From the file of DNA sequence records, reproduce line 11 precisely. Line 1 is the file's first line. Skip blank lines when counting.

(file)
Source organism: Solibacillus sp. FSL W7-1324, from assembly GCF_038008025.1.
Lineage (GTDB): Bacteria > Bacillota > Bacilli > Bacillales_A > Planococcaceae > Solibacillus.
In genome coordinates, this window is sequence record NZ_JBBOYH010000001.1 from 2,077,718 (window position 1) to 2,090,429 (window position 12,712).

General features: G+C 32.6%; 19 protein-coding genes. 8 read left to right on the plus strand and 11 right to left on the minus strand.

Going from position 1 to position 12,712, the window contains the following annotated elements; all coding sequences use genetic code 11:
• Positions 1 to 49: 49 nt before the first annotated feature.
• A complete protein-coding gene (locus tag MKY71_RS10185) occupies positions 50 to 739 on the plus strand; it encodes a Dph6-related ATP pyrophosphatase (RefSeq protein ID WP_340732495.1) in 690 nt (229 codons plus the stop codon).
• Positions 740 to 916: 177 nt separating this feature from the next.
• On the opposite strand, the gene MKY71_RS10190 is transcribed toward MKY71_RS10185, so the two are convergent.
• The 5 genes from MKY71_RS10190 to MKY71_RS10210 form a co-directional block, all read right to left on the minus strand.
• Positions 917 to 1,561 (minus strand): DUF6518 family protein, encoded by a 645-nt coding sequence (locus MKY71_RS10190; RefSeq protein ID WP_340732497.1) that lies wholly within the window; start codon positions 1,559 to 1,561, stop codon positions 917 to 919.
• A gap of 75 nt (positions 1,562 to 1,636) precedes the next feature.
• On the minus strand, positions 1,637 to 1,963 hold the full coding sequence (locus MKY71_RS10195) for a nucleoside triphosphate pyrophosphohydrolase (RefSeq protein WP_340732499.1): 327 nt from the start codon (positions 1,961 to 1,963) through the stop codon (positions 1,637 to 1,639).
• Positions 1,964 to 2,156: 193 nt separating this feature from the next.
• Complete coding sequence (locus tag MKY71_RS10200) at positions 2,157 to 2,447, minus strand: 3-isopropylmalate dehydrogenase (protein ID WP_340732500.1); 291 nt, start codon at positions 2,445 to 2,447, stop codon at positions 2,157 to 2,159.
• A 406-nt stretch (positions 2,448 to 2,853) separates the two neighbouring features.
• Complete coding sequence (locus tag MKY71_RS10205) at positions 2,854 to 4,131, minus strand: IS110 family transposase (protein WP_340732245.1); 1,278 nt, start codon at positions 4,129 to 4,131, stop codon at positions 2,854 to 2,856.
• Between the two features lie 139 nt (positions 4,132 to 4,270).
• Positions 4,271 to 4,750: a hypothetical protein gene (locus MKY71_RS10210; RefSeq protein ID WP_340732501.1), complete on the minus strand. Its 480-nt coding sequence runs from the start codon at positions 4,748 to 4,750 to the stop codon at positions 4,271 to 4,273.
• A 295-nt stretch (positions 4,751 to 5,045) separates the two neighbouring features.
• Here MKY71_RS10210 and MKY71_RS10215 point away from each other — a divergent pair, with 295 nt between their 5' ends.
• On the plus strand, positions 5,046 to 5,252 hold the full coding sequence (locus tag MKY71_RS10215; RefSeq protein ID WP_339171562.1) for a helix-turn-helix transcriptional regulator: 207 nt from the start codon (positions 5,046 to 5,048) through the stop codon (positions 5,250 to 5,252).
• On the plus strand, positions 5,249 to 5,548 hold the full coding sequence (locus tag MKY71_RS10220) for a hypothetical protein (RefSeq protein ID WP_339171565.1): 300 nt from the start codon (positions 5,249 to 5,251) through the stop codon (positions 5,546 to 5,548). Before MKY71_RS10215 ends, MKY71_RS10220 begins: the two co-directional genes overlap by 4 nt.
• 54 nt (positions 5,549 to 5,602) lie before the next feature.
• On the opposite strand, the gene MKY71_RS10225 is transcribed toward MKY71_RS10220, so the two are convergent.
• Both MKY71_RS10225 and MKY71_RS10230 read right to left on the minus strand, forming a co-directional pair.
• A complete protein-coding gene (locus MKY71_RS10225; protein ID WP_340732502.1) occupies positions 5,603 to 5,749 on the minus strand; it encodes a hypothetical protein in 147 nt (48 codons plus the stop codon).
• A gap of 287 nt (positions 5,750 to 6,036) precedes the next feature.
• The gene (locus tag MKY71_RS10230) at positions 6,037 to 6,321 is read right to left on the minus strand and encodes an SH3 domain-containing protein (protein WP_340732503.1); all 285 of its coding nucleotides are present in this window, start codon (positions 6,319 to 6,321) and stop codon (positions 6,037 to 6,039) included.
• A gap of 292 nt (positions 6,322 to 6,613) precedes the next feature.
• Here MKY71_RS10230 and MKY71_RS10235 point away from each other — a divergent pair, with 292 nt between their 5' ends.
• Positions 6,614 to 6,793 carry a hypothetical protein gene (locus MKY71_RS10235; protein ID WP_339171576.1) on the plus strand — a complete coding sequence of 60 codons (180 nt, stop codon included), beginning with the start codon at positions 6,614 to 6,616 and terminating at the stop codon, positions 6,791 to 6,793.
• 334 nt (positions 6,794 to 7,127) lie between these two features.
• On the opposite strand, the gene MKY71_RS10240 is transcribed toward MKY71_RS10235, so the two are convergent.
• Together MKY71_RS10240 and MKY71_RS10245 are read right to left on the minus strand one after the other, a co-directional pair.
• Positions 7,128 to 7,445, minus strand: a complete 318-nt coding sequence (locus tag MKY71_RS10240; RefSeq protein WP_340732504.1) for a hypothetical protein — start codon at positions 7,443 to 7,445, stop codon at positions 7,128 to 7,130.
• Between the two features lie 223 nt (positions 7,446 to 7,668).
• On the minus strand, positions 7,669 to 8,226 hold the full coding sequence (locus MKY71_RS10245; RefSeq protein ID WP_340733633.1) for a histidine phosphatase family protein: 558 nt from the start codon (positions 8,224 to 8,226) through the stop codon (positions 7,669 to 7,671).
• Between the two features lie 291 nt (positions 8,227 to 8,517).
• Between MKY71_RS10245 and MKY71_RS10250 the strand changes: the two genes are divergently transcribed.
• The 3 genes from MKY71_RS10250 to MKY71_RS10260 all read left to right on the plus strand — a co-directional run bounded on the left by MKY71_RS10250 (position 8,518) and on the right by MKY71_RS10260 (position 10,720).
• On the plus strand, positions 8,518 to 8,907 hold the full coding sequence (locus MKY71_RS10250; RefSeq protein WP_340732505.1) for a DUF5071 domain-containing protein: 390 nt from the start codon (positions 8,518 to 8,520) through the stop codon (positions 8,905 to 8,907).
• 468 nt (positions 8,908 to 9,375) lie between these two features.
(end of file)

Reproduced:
• Positions 917 to 1,561 (minus strand): DUF6518 family protein, encoded by a 645-nt coding sequence (locus MKY71_RS10190; RefSeq protein ID WP_340732497.1) that lies wholly within the window; start codon positions 1,559 to 1,561, stop codon positions 917 to 919.